Spain Election: A Pivotal Poll with Potential Political Upheaval


Spain Election: A Pivotal Poll with Potential Political Upheaval

On July 23, Spaniards headed to the polls in a closely contested general election that could spell the end of Prime Minister Pedro Sanchez's rule and potentially usher in a far-right party to form a government for the first time in half a century.


The voting started at 9 a.m. (0700 GMT) and ended at 8 p.m. (1800 GMT), with exit polls to be released shortly after. Experts predict that the final outcome will be determined by a margin of less than a million votes and fewer than 10 seats in the 350-seat parliament.


Sanchez took the risk of calling for an early election after the left suffered significant losses in local elections in May. However, his political gamble might not pay off as opinion polls indicate a potential victory for Alberto Nunez Feijoo's center-right People's Party. Nevertheless, to form a government, the People's Party would need to ally with Santiago Abascal's far-right Vox, marking the first time a far-right party could enter government since the end of Francisco Franco's dictatorship in the 1970s.


Many Spaniards expressed frustration at having to vote during the sweltering summer when they are on vacation. As a result, postal votes reached a record 2.47 million, with people choosing to cast their ballots from vacation spots such as beaches and mountains.


Barclays recently noted in a client update that the status quo scenario and a hung parliament remain a real possibility, with around 50% odds. The final result might hinge on whether Feijoo or Sanchez can garner enough support from smaller parties to form a coalition government.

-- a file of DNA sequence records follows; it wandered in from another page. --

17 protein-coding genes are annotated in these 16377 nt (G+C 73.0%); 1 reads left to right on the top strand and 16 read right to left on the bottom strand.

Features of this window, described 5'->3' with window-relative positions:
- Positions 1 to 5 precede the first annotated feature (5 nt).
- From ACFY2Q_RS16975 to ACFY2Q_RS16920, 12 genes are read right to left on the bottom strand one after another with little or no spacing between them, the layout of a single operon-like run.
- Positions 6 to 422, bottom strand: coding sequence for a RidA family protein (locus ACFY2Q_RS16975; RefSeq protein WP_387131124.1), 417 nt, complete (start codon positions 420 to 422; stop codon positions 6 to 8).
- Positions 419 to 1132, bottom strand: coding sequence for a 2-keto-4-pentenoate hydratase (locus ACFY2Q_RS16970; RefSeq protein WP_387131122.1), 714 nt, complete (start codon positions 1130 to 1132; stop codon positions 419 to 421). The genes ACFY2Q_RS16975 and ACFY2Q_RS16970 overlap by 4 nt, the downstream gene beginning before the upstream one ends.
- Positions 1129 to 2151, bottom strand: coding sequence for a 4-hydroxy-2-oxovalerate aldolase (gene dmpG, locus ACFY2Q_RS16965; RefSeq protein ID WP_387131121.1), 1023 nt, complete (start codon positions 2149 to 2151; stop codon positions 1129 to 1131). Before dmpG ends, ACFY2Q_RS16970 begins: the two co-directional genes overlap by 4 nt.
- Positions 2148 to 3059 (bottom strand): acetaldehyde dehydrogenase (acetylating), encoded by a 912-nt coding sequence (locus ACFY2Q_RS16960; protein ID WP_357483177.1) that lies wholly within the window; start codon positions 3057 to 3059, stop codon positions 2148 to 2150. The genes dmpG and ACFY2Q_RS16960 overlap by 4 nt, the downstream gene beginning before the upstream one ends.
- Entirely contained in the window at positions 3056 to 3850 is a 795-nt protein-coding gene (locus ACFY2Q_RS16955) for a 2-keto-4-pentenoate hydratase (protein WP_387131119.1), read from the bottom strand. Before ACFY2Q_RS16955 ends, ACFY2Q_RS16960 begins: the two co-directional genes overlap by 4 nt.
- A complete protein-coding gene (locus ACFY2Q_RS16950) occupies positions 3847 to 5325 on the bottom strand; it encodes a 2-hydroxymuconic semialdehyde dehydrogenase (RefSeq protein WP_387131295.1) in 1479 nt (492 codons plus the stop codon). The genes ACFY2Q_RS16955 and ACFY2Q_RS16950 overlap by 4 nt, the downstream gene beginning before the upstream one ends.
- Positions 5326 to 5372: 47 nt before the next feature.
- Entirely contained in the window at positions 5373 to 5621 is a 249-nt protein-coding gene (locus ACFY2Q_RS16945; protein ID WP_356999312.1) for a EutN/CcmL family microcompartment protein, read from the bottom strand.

The current government, led by Prime Minister Sanchez's minority Socialist party, is in coalition with the far-left Unidas Podemos, which is running in the election under the Sumar platform. The government has implemented progressive laws on various issues, such as euthanasia, transgender rights, abortion, and animal rights, warning voters that such rights could be at risk if Vox, a party known for its anti-feminist and family values-focused stance, becomes part of the next government.


Sanchez's term as prime minister has been marked by crisis management, ranging from the challenges posed by the COVID pandemic and its economic fallout to the political turmoil caused by Catalonia's failed independence bid in 2017.


Feijoo, the leader of the People's Party, has never lost an election in his native Galicia and has positioned himself as a stable and reliable leader, which might resonate with some voters.


Forming a new government will likely require complex negotiations that could last for weeks or months and might even lead to fresh elections. Such uncertainty could impact Madrid's effectiveness as the current host of the rotating presidency of the European Union Council and its management of EU COVID recovery funds.

Posting Komentar untuk "Spain Election: A Pivotal Poll with Potential Political Upheaval"